When I was pregnant with Abby lab tests showed that I had low platelets in the last few weeks of my pregnancy. I was warned that if my platelet count fell too low that I would not have the choice to get an epidural, as low platelet count affects the body’s ability to clot blood, and they didn’t want to give me an epidural and then have hard to control bleeding on my spine. That was not a comforting thought, but I wanted a medication-free birth anyways, so I was OK with it.
After almost 20 hours of contractions I changed my mind and I asked the anesthesiologist if I could have an epidural since I was exausted. My platelet count was on the border of being too low, but he let me make the choice to get it or not and I did. It was an immediate relief.
My OB/GYN has been monitoring my platelets closely during this pregnancy and I have been diagnosed with gestational thrombocytopenia. Thrombocytopenia is a condition where blood does not clot notmally, caused by a low platelet count. It is diagnosed by blood tests. Gestational thrombocytopenia happens during pregnancy. According to my doctor, it occurs in only 7 to 10% of pregnancies and generally appears in the mid-second to third trimester. It poses no harm to the baby and should resolve by six weeks after the baby is born.
Since my hospital does not perform VBACs (vaginal birth after cesarean) I will have to deliver via a planned c-section with a transfusion of platelets first. My doctor has warned me that if my platelets are too low when I enter the hospital I will have to be put to sleep using general anesthesia, rather than being given an epidural or spinal anesthesia and being able to be awake for my child’s birth.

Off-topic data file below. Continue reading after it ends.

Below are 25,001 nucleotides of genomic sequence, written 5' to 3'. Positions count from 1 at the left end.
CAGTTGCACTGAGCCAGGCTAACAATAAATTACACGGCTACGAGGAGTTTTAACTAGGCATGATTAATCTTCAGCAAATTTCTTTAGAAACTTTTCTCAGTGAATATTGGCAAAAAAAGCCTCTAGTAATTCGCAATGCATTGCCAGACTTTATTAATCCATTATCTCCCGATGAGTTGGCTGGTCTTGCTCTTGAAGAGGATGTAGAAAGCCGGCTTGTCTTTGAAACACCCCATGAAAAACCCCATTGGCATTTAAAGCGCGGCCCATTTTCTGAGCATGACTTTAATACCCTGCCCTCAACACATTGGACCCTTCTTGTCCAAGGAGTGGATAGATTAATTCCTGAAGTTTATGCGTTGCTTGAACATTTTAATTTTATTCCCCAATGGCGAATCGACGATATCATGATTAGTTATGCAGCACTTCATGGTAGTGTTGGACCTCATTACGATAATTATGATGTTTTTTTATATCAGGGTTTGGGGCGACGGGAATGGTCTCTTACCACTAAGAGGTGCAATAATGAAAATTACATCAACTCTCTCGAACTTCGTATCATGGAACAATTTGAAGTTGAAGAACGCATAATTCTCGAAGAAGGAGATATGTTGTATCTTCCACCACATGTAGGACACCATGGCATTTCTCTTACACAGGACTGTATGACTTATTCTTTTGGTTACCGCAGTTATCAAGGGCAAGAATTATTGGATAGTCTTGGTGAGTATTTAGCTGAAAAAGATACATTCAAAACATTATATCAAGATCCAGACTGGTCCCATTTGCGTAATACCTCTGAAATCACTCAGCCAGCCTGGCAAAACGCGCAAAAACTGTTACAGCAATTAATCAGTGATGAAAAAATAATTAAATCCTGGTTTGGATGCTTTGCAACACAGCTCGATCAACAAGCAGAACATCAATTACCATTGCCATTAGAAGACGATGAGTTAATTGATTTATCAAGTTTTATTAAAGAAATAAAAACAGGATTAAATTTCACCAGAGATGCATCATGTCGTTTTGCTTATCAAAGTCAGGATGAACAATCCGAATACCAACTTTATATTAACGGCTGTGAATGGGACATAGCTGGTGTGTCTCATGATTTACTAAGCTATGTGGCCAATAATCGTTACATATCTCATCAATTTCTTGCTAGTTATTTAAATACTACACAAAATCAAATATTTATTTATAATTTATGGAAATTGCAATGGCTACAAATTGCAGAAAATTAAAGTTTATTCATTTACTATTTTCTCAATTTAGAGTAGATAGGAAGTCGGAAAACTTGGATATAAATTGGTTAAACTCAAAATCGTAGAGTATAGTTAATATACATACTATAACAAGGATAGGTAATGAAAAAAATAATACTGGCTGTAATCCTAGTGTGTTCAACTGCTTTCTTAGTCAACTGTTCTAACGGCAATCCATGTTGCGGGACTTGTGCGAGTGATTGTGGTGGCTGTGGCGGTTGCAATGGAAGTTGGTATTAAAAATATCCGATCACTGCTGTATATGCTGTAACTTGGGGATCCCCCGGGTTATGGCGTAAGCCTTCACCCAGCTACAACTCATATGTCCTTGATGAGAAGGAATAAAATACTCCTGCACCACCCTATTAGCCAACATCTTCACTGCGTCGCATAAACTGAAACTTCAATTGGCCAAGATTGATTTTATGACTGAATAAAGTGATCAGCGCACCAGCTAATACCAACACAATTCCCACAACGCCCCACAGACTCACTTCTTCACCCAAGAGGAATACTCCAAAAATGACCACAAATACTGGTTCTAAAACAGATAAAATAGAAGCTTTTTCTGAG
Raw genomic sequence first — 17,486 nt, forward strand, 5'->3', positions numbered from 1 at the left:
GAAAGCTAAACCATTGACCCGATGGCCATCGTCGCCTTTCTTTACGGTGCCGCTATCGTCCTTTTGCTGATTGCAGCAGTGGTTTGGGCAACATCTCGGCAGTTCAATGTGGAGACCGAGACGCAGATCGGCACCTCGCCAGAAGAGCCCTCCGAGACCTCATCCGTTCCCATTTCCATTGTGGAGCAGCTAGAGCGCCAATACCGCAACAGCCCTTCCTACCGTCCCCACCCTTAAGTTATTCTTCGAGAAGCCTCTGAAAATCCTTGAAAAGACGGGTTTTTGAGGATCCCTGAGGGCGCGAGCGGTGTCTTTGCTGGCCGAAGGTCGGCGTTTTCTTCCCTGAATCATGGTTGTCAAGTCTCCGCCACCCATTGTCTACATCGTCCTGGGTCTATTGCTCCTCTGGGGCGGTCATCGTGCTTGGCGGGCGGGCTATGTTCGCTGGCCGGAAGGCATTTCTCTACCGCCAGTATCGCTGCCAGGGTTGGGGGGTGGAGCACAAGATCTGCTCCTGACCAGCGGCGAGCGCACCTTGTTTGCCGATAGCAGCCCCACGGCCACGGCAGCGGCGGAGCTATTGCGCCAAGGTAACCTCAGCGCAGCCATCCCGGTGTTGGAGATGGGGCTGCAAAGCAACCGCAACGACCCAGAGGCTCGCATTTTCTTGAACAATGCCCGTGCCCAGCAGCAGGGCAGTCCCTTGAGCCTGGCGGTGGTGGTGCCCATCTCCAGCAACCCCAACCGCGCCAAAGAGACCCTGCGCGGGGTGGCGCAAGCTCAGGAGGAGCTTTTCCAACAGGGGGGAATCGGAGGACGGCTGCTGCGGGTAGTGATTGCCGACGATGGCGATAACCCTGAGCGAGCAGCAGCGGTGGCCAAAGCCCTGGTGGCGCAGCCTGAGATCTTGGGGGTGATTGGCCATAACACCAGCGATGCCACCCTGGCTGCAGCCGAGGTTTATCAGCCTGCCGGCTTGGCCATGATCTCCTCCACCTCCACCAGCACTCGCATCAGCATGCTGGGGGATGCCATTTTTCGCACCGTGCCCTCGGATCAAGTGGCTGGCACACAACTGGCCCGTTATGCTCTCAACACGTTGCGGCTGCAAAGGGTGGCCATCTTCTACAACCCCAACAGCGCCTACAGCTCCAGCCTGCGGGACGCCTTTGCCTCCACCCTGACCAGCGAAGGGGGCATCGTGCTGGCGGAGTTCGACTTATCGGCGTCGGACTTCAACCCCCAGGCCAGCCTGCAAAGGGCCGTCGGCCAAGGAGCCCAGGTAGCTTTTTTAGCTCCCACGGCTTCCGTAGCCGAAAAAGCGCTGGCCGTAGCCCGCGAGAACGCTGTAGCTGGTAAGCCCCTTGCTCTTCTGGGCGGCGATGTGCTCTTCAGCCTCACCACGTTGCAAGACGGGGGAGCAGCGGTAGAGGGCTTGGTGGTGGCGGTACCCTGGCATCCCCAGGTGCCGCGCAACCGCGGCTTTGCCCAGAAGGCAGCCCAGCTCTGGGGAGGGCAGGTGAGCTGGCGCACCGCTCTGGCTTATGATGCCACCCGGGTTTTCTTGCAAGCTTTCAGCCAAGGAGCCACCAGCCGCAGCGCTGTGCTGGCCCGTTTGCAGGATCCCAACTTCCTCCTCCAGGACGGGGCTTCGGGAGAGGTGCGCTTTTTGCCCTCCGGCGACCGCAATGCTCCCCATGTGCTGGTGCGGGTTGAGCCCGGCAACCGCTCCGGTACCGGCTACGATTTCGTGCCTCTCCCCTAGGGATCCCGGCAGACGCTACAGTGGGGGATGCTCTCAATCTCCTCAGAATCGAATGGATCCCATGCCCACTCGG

I am hoping that I don’t have to have general anesthesia; I want to be awake and witness my baby boy’s first moments of life. I want to be able to do immediate skin-to-skin and breastfeed right away, I don’t want to be groggy and tired and miss such an important event. Plus, anesthesia often makes me nauseous, and I don’t even want to imagine puking with an incision in my abdomen. Don’t get me wrong, the hour of chills and shaking after my precious c-section sucked. I felt so cold, even with several heated blankets on me. The anesthesia made me shake so hard that I was afraid that I would drop my baby when she was placed in my arms in Recovery.
I have already told my husband that if I do have to sleep through delivery I want him to do immediate skin-to-skin with our son until I am awake and able to myself.
So much of pregnancy is waiting. I have already waited twenty-nine weeks to get this far. I can wait longer, but the more I wait, the more anxious I become. I just hate the uncertainty of not knowing what will happen. I hate waiting another ten weeks to know.